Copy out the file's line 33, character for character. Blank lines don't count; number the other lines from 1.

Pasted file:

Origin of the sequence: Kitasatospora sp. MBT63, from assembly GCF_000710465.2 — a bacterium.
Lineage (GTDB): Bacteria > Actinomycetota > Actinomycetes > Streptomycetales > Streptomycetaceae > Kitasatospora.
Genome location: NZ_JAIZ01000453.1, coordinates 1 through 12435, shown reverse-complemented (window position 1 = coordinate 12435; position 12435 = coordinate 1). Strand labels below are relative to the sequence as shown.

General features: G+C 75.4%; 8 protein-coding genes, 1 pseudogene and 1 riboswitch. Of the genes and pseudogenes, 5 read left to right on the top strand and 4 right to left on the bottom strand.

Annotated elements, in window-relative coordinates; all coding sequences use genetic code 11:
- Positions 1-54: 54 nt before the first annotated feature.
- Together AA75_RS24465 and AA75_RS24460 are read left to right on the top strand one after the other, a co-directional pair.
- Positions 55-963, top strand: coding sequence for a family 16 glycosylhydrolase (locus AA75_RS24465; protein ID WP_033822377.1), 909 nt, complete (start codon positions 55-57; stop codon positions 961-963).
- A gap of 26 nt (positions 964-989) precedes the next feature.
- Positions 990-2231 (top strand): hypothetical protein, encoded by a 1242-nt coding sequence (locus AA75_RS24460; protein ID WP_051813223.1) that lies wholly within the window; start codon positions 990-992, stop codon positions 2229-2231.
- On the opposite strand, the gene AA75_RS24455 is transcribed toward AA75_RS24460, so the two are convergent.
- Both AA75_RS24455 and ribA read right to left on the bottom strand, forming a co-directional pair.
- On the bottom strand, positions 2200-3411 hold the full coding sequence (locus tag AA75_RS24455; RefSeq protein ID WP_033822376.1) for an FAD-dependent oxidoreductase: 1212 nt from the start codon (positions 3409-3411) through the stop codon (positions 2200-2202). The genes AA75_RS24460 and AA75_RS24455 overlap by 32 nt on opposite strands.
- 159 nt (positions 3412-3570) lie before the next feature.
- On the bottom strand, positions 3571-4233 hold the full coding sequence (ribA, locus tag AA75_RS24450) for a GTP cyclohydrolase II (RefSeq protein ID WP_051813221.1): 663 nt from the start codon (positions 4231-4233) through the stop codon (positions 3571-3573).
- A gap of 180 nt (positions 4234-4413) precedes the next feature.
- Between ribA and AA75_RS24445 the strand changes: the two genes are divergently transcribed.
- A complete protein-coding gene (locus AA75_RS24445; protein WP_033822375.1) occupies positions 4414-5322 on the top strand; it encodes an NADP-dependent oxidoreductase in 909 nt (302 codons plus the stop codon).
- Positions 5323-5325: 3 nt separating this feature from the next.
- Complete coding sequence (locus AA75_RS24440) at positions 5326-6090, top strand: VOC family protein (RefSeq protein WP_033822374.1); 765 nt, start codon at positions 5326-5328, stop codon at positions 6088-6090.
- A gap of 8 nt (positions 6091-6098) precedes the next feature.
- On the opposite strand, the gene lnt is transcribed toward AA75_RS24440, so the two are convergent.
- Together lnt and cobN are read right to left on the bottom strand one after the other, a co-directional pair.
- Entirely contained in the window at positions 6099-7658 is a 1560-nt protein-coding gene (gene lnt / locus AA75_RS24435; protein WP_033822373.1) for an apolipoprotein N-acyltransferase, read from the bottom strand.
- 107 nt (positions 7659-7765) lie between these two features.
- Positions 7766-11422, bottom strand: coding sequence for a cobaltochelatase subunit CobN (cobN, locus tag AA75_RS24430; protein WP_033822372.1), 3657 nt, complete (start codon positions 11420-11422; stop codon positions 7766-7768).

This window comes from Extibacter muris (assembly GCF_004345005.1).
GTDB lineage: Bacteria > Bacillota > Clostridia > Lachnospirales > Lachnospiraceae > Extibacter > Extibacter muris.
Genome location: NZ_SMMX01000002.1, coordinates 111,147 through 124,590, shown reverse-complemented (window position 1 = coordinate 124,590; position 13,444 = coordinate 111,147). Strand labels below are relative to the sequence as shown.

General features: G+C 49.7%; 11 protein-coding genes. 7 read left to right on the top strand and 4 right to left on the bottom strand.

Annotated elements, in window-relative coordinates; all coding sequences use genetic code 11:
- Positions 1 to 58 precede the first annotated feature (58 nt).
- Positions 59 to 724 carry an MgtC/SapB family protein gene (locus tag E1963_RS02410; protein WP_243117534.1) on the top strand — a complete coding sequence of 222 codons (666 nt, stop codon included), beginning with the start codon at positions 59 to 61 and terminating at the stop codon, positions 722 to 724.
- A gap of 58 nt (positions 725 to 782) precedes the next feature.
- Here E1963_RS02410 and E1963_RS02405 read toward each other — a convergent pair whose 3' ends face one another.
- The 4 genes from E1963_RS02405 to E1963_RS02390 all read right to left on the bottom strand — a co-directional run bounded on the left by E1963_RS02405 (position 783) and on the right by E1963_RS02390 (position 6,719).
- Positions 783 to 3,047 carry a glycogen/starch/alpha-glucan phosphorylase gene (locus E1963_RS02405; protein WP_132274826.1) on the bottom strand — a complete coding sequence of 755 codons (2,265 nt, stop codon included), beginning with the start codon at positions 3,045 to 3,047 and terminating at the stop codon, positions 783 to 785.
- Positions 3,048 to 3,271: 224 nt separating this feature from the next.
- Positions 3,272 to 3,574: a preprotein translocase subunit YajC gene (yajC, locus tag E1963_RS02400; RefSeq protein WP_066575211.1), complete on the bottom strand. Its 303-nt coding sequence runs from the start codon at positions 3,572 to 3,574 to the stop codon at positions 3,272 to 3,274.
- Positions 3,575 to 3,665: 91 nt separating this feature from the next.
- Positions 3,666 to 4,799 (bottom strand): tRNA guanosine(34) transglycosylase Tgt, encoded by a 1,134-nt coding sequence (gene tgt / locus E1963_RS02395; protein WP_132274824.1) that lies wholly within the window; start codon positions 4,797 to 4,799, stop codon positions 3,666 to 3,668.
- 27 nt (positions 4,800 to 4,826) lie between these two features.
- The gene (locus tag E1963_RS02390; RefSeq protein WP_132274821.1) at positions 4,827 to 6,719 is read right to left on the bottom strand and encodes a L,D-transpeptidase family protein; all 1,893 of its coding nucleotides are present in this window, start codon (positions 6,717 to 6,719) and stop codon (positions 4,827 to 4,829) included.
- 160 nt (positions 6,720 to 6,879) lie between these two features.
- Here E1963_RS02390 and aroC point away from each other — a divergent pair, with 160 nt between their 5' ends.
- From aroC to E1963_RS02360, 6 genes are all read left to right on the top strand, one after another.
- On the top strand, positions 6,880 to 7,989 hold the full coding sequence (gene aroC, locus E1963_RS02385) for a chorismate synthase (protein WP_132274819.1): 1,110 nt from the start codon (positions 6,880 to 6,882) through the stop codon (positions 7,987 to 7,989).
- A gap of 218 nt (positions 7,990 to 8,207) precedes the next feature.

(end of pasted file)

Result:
- Positions 59 to 724 carry an MgtC/SapB family protein gene (locus tag E1963_RS02410; protein WP_243117534.1) on the top strand — a complete coding sequence of 222 codons (666 nt, stop codon included), beginning with the start codon at positions 59 to 61 and terminating at the stop codon, positions 722 to 724.